October 2020
Volume 20, Issue 11
Open Access
Vision Sciences Society Annual Meeting Abstract  |   October 2020
Quantifying orientation biases across the visual field in humans and cats
Author Affiliations
  • Dominik Straub
    Institute of Psychology, TU Darmstadt
    Centre for Cognitive Science, TU Darmstadt
  • Constantin A. Rothkopf
    Institute of Psychology, TU Darmstadt
    Centre for Cognitive Science, TU Darmstadt
Journal of Vision October 2020, Vol.20, 1309. doi:https://doi.org/10.1167/jov.20.11.1309
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      Dominik Straub, Constantin A. Rothkopf; Quantifying orientation biases across the visual field in humans and cats. Journal of Vision 2020;20(11):1309. doi: https://doi.org/10.1167/jov.20.11.1309.

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      © ARVO (1962-2015); The Authors (2016-present)

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Abstract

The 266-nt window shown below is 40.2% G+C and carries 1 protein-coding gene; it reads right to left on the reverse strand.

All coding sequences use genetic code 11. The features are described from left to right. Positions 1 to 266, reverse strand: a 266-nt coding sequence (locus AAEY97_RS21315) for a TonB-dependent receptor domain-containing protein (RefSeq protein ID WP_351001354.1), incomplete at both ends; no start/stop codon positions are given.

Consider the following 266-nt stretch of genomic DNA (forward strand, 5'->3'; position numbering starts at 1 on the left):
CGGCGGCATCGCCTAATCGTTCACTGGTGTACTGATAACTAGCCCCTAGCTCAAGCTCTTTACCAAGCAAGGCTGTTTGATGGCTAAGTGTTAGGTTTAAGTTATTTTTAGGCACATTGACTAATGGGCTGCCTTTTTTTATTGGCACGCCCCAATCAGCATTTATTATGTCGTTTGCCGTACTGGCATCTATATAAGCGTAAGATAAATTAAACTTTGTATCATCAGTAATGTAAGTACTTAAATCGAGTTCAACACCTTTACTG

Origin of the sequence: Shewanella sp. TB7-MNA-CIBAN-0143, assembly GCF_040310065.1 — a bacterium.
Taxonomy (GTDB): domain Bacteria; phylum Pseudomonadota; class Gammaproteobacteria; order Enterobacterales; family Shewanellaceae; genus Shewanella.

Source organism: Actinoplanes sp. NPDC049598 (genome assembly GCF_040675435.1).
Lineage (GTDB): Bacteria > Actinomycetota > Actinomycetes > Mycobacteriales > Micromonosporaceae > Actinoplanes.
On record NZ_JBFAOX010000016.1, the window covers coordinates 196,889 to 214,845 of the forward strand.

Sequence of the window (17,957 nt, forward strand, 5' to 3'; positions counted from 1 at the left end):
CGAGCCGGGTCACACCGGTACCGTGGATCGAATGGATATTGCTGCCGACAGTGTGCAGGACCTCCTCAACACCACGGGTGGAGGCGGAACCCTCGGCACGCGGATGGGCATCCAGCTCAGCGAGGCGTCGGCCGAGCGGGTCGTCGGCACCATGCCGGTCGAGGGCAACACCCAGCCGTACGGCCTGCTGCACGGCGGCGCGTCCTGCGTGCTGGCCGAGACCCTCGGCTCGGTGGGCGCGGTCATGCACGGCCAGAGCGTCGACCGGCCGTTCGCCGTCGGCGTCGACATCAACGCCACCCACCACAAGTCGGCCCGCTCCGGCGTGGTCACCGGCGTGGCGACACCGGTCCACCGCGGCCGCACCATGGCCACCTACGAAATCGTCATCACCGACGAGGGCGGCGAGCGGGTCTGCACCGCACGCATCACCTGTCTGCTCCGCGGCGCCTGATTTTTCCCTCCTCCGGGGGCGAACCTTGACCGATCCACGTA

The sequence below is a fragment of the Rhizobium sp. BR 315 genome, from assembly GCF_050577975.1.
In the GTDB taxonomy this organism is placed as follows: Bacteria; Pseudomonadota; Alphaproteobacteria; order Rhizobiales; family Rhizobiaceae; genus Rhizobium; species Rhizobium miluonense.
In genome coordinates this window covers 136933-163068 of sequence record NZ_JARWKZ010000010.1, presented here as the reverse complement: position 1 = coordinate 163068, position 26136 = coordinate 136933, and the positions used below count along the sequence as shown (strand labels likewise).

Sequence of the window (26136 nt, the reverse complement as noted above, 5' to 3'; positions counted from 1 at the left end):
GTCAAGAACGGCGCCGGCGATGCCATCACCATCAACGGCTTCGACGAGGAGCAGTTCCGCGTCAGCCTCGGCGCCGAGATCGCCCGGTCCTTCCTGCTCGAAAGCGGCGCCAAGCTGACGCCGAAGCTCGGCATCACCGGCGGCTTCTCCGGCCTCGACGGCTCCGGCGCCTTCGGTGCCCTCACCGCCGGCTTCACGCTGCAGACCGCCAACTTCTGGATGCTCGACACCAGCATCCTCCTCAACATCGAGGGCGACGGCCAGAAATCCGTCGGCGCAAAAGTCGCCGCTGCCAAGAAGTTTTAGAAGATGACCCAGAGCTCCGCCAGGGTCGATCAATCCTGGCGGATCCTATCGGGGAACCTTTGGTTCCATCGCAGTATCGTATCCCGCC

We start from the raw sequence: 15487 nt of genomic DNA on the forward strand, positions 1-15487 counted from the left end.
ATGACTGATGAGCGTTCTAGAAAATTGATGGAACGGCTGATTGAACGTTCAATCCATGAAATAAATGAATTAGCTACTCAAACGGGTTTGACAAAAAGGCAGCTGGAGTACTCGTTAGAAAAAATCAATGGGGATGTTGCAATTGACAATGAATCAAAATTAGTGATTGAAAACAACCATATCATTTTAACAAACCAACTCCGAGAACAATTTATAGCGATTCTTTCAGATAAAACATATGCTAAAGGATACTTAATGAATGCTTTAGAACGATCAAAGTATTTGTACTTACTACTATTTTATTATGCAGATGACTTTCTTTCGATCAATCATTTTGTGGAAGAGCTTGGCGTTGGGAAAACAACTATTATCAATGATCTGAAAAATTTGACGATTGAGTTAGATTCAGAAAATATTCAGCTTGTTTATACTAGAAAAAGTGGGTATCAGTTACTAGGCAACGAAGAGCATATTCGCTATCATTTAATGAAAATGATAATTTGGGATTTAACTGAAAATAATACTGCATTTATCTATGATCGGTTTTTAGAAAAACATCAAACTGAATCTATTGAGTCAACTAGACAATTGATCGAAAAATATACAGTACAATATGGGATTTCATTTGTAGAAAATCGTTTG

The efficient coding hypothesis posits that visual systems are adapted to the regularities they are exposed to. Many studies have measured the statistics of natural images and revealed biases in the distribution of orientations, such as a predominance of cardinal compared to oblique orientations as well as an increase of radial versus tangential orientations with increasing eccentricity. These phenomena have their correspondence both in psychophysics with the oblique and meridional effect, and in the overrepresentations of corresponding orientations in V1. However, the commonly used natural image databases have a rather small field of view. To really quantify the statistics of the natural input to the visual system, a large field of view as well as the physical properties of the visual system should be taken into account. Here, images with a field of view of 120° were generated during exploration of a virtual forest environment from both human and cat perspective. Images were projected onto idealized retinas according to models of the eyes’ geometrical optics. Image statistics across the visual field were examined using power spectra and sparse coding. For small eccentricities, the measured statistics matched those of photographic images. Confirming previous research, there was a bias towards cardinal orientations in both second-order and higher-order statistics. For larger eccentricities, we found an increasing bias towards radial orientations. In the images taken from the cat’s viewpoint, differences between lower and upper visual field were more pronounced compared to the human viewpoint. This lays the groundwork for quantitatively relating natural image statistics across the visual field with neural representations of orientation and psychophysical behavior in orientation discrimination and confirms that the input to the visual system is influenced by the structure of the environment, but also the physical properties of the visual system and the observer’s viewpoint.

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